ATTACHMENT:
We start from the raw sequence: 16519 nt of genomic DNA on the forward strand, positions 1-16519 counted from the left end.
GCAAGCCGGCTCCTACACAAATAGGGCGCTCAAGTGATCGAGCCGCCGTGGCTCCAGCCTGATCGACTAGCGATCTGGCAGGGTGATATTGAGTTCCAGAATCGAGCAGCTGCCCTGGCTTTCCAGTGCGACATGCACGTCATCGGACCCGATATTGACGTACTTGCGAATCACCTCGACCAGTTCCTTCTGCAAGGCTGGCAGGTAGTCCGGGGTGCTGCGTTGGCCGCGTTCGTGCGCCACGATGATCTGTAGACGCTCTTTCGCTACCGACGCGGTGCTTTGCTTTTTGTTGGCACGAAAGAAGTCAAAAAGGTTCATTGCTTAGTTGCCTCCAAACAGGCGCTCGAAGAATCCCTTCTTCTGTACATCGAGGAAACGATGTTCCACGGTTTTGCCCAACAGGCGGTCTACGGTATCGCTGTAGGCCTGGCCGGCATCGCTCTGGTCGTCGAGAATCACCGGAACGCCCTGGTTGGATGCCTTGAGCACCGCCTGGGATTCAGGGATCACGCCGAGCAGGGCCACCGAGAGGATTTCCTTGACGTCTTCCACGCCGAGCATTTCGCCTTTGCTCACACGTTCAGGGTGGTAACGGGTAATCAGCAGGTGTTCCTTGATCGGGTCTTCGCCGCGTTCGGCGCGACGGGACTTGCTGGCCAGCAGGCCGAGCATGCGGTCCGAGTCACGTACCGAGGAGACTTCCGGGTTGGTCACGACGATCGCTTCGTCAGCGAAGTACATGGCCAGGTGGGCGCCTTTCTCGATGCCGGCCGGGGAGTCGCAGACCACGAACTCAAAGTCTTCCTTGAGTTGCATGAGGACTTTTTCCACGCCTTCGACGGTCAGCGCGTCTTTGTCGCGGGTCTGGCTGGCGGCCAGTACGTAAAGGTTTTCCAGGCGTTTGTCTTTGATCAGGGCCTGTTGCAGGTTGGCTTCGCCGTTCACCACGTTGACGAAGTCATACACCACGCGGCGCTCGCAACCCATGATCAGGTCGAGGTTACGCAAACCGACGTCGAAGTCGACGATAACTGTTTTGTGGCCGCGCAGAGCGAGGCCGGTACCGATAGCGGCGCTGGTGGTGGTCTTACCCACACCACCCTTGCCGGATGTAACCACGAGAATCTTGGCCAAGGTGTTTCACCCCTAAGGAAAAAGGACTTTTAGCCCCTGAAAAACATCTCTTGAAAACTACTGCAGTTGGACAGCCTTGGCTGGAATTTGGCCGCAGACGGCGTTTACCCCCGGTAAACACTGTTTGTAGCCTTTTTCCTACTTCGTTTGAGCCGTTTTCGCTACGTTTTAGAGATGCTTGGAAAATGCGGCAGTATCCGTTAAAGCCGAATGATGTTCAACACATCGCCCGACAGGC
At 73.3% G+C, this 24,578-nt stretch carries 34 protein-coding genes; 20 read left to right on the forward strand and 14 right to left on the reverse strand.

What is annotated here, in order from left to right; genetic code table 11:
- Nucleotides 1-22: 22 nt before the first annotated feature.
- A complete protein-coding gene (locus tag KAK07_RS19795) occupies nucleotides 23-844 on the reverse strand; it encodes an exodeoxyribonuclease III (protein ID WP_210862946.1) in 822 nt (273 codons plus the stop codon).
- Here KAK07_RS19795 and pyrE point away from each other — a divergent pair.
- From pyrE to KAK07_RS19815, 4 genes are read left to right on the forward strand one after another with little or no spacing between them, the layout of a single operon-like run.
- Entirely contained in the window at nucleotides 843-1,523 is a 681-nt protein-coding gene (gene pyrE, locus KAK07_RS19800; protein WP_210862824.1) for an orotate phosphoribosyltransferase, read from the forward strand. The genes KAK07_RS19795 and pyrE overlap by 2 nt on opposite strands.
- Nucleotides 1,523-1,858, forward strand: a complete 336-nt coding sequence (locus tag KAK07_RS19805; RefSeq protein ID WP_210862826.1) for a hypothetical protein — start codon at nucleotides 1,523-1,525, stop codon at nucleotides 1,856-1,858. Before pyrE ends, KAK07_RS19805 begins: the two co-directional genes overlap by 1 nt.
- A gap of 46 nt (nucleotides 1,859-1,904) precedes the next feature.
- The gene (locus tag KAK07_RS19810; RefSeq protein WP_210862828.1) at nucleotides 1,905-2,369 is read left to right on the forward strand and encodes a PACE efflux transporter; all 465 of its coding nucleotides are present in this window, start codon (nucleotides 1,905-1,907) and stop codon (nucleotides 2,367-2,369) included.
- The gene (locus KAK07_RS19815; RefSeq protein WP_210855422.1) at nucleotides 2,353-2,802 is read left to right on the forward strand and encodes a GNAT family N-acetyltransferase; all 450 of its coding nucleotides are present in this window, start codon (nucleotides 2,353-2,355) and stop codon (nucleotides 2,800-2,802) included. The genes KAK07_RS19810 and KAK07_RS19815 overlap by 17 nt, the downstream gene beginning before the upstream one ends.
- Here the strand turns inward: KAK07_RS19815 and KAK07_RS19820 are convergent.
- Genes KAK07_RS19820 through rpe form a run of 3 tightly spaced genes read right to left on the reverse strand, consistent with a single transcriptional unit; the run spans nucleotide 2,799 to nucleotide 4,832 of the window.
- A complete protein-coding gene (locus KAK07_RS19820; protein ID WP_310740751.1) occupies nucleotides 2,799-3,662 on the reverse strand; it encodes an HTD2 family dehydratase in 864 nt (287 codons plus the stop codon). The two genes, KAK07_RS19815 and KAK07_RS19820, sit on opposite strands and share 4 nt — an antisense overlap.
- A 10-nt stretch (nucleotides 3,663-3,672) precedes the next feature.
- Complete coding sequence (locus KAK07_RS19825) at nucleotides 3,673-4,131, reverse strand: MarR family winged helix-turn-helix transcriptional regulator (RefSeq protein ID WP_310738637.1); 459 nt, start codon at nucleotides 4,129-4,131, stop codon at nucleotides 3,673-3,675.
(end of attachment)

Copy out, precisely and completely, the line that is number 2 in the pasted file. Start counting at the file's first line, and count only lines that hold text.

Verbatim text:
GCAAGCCGGCTCCTACACAAATAGGGCGCTCAAGTGATCGAGCCGCCGTGGCTCCAGCCTGATCGACTAGCGATCTGGCAGGGTGATATTGAGTTCCAGAATCGAGCAGCTGCCCTGGCTTTCCAGTGCGACATGCACGTCATCGGACCCGATATTGACGTACTTGCGAATCACCTCGACCAGTTCCTTCTGCAAGGCTGGCAGGTAGTCCGGGGTGCTGCGTTGGCCGCGTTCGTGCGCCACGATGATCTGTAGACGCTCTTTCGCTACCGACGCGGTGCTTTGCTTTTTGTTGGCACGAAAGAAGTCAAAAAGGTTCATTGCTTAGTTGCCTCCAAACAGGCGCTCGAAGAATCCCTTCTTCTGTACATCGAGGAAACGATGTTCCACGGTTTTGCCCAACAGGCGGTCTACGGTATCGCTGTAGGCCTGGCCGGCATCGCTCTGGTCGTCGAGAATCACCGGAACGCCCTGGTTGGATGCCTTGAGCACCGCCTGGGATTCAGGGATCACGCCGAGCAGGGCCACCGAGAGGATTTCCTTGACGTCTTCCACGCCGAGCATTTCGCCTTTGCTCACACGTTCAGGGTGGTAACGGGTAATCAGCAGGTGTTCCTTGATCGGGTCTTCGCCGCGTTCGGCGCGACGGGACTTGCTGGCCAGCAGGCCGAGCATGCGGTCCGAGTCACGTACCGAGGAGACTTCCGGGTTGGTCACGACGATCGCTTCGTCAGCGAAGTACATGGCCAGGTGGGCGCCTTTCTCGATGCCGGCCGGGGAGTCGCAGACCACGAACTCAAAGTCTTCCTTGAGTTGCATGAGGACTTTTTCCACGCCTTCGACGGTCAGCGCGTCTTTGTCGCGGGTCTGGCTGGCGGCCAGTACGTAAAGGTTTTCCAGGCGTTTGTCTTTGATCAGGGCCTGTTGCAGGTTGGCTTCGCCGTTCACCACGTTGACGAAGTCATACACCACGCGGCGCTCGCAACCCATGATCAGGTCGAGGTTACGCAAACCGACGTCGAAGTCGACGATAACTGTTTTGTGGCCGCGCAGAGCGAGGCCGGTACCGATAGCGGCGCTGGTGGTGGTCTTACCCACACCACCCTTGCCGGATGTAACCACGAGAATCTTGGCCAAGGTGTTTCACCCCTAAGGAAAAAGGACTTTTAGCCCCTGAAAAACATCTCTTGAAAACTACTGCAGTTGGACAGCCTTGGCTGGAATTTGGCCGCAGACGGCGTTTACCCCCGGTAAACACTGTTTGTAGCCTTTTTCCTACTTCGTTTGAGCCGTTTTCGCTACGTTTTAGAGATGCTTGGAAAATGCGGCAGTATCCGTTAAAGCCGAATGATGTTCAACACATCGCCCGACAGGC